Thank you for your input on my paper. I think with respect to your argument that the position I took is not a very hard position to advance, I disagree. I found it very difficult to determine what I believed concerning this issue as it's never been a question that has been presented to me before. Coming from a prosecutor background and studying the criminal justice system here at Columbia has left me very conflicted as to whether or not it would be meaningful for me as a minority to work in such an environment. My background tells me that prosecutors are the good guys; that cops are the good guys. These are the individuals who seek justice through their work. I have also seen this drive for justice through the work of the Federal Defender's office. On the other-hand, my studies highlight the imperfections of the justice system that go beyond the intentions of the prosecutors, especially with regards to its effect on minorities. While I do not believe that the justice system should be totally scrapped, this is an important inquiry for me (as I believe it should be for all minorities considering a similar career path) and this essay served as a jumping point for my self-discovery. My goal in law school is to find direction and through my studies of the problems with the criminal justice system, I am still conflicted as to whether or not becoming a prosecutor is the right direction for my career. I think playing it safe would be to ignore this question. However, I understand now that it failed to generate the completely new ideas that you sought through this learning experience. I'm not sure how to change this essay and if there is no means through the next writing assignment to do so, I'll come to office hours for more direction.

Lastly, I am driven to succeed and I hope that that drive continues.

Hey Ashley,

Having read your paper, I think I understand what Eben is getting at. Your paper puts forward an argument clearly and persuasively, and it succeeds as a piece of writing. What it doesn't capture, however, is you.

The underlying question that your paper raises for the reader is, given that the justice system disproportionally impacts minorities in harmful ways, why do you want to be involved in this work? Adding minority representation to law enforcement might eliminate racists from positions of power, but it does nothing to reduce the impact of systematic or social injustice. An African-American AUSA is still pushing forward the same destructive drug prosecutions and advocating for the same destructive mandatory sentencing guidelines with the same disparate impact--why do you want to be the person pulling the lever?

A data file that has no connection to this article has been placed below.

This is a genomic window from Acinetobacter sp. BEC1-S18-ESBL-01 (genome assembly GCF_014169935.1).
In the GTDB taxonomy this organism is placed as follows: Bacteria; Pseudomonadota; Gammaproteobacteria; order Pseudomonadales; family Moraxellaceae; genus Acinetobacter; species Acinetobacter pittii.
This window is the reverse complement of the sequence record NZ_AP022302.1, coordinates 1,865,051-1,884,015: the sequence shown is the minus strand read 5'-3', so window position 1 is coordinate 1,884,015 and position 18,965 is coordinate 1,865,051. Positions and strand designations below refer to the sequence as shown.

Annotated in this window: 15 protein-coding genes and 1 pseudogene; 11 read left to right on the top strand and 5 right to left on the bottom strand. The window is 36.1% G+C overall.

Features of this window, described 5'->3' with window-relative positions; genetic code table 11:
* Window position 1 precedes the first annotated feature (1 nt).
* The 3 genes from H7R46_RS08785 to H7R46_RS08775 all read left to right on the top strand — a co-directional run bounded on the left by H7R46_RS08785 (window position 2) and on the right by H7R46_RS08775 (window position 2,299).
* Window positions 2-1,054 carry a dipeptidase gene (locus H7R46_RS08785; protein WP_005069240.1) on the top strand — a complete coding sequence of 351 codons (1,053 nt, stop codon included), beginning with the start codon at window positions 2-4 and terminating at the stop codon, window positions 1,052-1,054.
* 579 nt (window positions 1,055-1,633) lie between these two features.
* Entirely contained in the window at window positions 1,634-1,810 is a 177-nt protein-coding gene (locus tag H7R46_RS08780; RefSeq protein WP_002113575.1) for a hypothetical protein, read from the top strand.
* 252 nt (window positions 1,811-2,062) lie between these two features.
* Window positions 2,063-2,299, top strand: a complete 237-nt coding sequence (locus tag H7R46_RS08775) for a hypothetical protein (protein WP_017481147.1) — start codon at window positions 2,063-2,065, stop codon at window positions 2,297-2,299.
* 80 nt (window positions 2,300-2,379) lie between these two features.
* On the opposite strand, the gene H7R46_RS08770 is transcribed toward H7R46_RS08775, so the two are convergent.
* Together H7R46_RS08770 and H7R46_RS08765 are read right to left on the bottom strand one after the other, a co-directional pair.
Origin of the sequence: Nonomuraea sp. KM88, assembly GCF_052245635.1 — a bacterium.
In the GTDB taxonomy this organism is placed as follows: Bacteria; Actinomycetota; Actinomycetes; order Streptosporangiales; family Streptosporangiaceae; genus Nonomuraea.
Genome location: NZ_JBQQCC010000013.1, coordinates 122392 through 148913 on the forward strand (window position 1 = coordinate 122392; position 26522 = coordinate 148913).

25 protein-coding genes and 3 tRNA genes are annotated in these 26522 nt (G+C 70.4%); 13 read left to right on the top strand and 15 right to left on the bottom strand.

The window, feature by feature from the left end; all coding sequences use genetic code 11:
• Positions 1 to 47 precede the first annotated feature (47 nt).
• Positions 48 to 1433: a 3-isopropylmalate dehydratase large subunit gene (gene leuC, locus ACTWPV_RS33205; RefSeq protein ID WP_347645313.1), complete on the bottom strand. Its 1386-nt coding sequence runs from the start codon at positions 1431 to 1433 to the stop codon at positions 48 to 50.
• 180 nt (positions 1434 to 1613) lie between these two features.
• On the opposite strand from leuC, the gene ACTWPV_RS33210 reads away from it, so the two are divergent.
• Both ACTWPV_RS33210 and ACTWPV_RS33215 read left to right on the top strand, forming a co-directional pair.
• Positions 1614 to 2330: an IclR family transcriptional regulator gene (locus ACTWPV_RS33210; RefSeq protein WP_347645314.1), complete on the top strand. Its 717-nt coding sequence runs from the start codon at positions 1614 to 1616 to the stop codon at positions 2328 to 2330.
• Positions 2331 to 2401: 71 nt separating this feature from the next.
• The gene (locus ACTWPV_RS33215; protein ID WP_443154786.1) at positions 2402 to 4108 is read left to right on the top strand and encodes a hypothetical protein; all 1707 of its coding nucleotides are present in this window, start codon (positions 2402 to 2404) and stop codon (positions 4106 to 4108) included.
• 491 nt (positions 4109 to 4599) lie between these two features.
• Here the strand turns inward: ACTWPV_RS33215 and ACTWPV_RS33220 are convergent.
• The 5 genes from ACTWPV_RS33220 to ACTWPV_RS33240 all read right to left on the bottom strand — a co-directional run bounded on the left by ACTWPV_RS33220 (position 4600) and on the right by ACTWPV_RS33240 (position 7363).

Now it might be that you feel that personal criminal responsibility generally supersedes the underlying impact of social and economic injustice. It might be that you feel that impoverishment or a history of discrimination is neither excuse nor justification for committing an armed robbery or attempting a rape or generally flouting the law. Alternatively, you might truly believe in the value of the laws you want to enforce: a true crusader against drugs, to use the above example. Or perhaps you feel that crime, at its most basic level, is solely about a victimizer and a victim--no matter their respective racial backgrounds.

I understand the motivation to help challenge the marred perception of law enforcement becoming involved and doing your job professionally and well--taking the power out of the hands of those that would abuse it. Yet the question you leave open is how you intend to reconcile yourself to the more subtle, yet still dangerous, problem of affecting peoples' lives, often in a racially disproportionate manner, due to systems outside of your control. You may have a solid rationale for defending such a choice. You may find that being part of such a system doesn't quite sit well with you, such that you need to reconsider your position. Either way, therein lies an interesting and provocative question that your essay hints at but ultimately skirts.

--Main.RonMazor - 1 Apr 2010


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r7 - 13 Jan 2012 - 23:14:08 - IanSullivan